Sourdough Bread from Skagen recipe – Amazing seeded bread

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  1. Pingback: Best bundt cake recipe - orange and poppy seed - Foodgeek

  2. Laura Etheridge Reply

    Hi Sune,
    How long is the resting time between pre-shape and final shaping? Is there a video for this recipe?
    Thanks 😊

    • 20 minutes is good. No video, this is from before I made videos for youtube, and when I was just getting into sourdough 🙂

  3. Jon Reply

    Hei Sune,
    Thanks for all the great videos and the really useful bread calculator, which I’m frequently using now.

    I have a couple of questions about this recipe for the Skagen sourdough bread. It says that the hydration level is 75%, but that is excluding the 150g of water used for the seed soaker, right? If my math is correct the hydration level is 90% with the seed soaker included.

    I tried baking this recipe, but the bread turned out a bit flat. It resembled more of a frisbee than the tall sourdough loaves I have achieved lately. The loaf was quite dense with a few big holes, which I believe is a sign of under-fermentation. I noticed that the fermented-flour-to-total-flour ratio is 7%, which is the lowest I have tried so far. What are your thoughts on increasing this to 15% please? I adjusted the recipe using your bread calculator (


    • The water in the soaker gets released as you mix in the seeds, but it reabsorbed later. The hydration is still 75% 🙂

      About the inoculation. Use it to change your fermentation time. The less you put in, the longer the bread will need to ferment (thus more sour).

  4. Marlene Reply

    I just made the Skagen bread. I visited Denmark three years ago and loved the bread. I started making sourdough bread about six weeks ago and have been getting good results. This was my first time with your recipe and it was definitely the most challenging I’ve made. The bread turned out to be delicious and reminded me of the chewy texture with lots of seeds that I enjoyed in Denmark. One of the difficulties I had was incorporating the seeds that were soaked ahead. The poppy seeds tended to stay clumped together because they are wet and swollen. I wasn’t sure how to get them well distributed. There are still some small clumps in the finished bread. They’re soft and tasty enough but would like them better distributed. Any tips you have would be appreciated. Thank you for your recipe.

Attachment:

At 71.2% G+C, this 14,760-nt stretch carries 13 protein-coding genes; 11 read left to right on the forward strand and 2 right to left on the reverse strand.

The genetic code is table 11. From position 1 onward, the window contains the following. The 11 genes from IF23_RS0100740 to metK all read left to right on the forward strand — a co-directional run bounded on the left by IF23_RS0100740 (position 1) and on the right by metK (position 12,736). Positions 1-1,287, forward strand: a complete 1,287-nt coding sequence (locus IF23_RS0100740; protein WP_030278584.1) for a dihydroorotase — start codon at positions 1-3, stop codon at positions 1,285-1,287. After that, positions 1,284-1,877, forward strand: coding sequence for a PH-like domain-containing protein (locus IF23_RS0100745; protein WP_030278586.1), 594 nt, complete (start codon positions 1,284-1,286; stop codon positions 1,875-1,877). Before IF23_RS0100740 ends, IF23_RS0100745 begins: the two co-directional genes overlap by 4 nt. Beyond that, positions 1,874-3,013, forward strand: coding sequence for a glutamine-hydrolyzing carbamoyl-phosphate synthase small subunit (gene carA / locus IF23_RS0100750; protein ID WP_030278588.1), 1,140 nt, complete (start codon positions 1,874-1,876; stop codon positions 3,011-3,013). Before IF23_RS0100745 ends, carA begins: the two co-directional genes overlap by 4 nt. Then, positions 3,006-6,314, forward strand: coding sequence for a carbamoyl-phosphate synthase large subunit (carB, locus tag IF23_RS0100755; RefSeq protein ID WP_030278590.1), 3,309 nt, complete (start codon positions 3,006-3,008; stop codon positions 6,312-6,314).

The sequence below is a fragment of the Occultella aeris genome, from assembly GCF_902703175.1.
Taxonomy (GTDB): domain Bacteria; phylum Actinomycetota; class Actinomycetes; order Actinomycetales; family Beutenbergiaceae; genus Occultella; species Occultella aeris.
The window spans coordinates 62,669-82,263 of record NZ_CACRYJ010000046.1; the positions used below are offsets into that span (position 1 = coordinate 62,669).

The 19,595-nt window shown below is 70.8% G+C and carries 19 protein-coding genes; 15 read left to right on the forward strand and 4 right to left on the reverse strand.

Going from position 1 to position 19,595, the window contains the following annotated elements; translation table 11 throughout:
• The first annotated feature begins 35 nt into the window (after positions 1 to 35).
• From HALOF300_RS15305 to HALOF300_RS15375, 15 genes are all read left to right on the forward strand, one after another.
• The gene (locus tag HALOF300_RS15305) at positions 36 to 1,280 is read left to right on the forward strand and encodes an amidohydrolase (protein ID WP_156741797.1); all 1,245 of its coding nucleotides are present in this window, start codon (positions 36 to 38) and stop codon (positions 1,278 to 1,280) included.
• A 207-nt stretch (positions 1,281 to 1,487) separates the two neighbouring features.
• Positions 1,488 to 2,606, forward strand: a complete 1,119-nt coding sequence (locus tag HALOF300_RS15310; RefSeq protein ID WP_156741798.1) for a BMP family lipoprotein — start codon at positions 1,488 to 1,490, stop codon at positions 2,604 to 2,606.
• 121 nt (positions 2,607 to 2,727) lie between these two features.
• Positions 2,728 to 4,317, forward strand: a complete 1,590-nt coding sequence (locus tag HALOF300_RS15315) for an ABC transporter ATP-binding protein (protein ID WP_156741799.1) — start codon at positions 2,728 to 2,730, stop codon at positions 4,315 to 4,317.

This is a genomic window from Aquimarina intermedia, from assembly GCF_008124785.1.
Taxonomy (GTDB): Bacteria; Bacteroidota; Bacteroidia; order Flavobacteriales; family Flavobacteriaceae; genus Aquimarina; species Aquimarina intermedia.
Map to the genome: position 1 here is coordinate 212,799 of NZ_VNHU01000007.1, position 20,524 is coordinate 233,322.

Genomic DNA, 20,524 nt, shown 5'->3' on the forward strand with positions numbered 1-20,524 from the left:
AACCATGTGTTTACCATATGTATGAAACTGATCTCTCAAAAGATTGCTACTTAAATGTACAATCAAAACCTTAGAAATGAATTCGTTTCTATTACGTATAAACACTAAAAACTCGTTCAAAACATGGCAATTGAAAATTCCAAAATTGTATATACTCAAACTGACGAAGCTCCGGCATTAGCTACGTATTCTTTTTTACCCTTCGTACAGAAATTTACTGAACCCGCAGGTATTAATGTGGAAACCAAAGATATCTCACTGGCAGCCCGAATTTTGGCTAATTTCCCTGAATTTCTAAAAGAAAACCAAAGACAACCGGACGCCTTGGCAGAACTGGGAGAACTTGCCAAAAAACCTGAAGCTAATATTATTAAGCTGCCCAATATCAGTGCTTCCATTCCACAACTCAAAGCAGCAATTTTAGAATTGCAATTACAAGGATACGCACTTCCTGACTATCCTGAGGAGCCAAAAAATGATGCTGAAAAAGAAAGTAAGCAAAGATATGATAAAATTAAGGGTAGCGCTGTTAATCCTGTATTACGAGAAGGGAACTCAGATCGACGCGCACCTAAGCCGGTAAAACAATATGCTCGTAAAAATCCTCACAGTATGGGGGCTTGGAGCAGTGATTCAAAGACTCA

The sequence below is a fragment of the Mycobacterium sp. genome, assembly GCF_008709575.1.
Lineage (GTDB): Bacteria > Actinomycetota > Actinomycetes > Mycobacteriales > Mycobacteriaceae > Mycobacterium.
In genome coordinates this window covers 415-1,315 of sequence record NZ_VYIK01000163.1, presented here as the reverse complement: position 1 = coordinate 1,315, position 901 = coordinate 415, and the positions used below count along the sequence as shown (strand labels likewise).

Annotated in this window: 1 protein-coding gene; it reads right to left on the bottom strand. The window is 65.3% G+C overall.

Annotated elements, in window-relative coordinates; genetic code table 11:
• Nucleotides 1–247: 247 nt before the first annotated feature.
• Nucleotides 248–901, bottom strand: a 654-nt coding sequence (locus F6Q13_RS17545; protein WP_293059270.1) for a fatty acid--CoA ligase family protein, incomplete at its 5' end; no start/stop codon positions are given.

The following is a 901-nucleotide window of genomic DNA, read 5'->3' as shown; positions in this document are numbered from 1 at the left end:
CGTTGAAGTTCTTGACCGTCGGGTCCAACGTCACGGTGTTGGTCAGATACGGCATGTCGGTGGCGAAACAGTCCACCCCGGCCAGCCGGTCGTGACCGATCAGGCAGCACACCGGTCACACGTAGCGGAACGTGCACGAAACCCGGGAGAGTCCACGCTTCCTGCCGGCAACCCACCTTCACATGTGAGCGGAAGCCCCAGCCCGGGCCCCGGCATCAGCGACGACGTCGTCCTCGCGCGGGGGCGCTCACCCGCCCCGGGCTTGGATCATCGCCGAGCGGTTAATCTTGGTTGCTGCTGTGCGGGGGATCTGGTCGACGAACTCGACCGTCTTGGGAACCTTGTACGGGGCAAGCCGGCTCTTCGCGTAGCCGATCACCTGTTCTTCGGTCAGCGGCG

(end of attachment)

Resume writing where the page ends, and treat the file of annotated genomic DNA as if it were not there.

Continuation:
• When you incorporate the seeds, smear it thinly on top of the dough.

      If after the stretch and folds they still don’t seem well enough incorporated, do another set 🙂

  5. Chris Reply

    Hi Sune. Thanks for all your content! Quick question, the seeds that you lay on the dish cloth that end up on the crust of the bread, are these soaked in boiling water as well or fresh from the packet?

  6. Barbara Reply

    I can’t find semolina flour, what can I substitute? Could I use whole wheat and add some gluten flour?

  7. geordie Reply

    I am loving your videos. My standard sourdough has improved immensely. I am a little confused in relation to breads including seed soaked grain. Is the soaker water included in the calculation for flour/water ratio? Also are the grains included in the same calculation.
    Many thanks

    • The water is not included because it will stay in the seeds and not make the dough more hydrated. You may feel the dough getting more slack just after the seeds have been added, but it will disappear again 🙂

  8. Pingback: Seeded Sourdough Bread Recipe - Using lamination - Foodgeek

  9. Laurie Reply

    Can the starter be too active? The reason I ask is that the last batch of levain that I made for the poppy seed sourdough had grown nicely, but by the time I added it to the dough it collapsed. It didn’t seem as active during the bulk rise.

    • The levain is fed 1:2:2 in this recipe. The bread is fed the levain at the ratio of about 1:5:5, so it will be appropriately slower.

      Also, the temperature that you proof at will determine how fast your bread will rise.

  10. Ben Stern Reply

    Should the seeds that go on the crust of the bread be soaked prior to sticking them on?

    • No. it’s not important, unless you get burnt seeds when you bake. I’ve never had that problem though 🙂

  11. Ben Stern Reply

    Sune, This recipe is from about three years ago. Since then you have made a lot of changes in the overall preparation, which would make this process a bit shorter. Would you consider updating this recipe to your newer techniques? I am going to try it today but with mixing the flours, water, salt and starter all at the start, like most of your newer recipes are done. I made this bread in the past using the original recipe. Now I want to try to shorten it, based on all your experiments. One thing needs clarification.. You tell us how much soaked seeds to put in the dough but when you say to turn over the ball and rub the sprayed top in the seeds on the towel you don’t mention if they should also be soaked or not. Thanks.

    • For the sake of spam, I have to approve comments before they show up 🙂

      What I am doing right now is that every time I convert a recipe for a 60-second video, I update the recipe for my newer methods so it is going to happen. You can basically use the same method as my master recipe and add the soaked seeds in with the first mix 🙂

      The seeds on top are extra seeds that are not soaked. I will update the recipe to reflect that.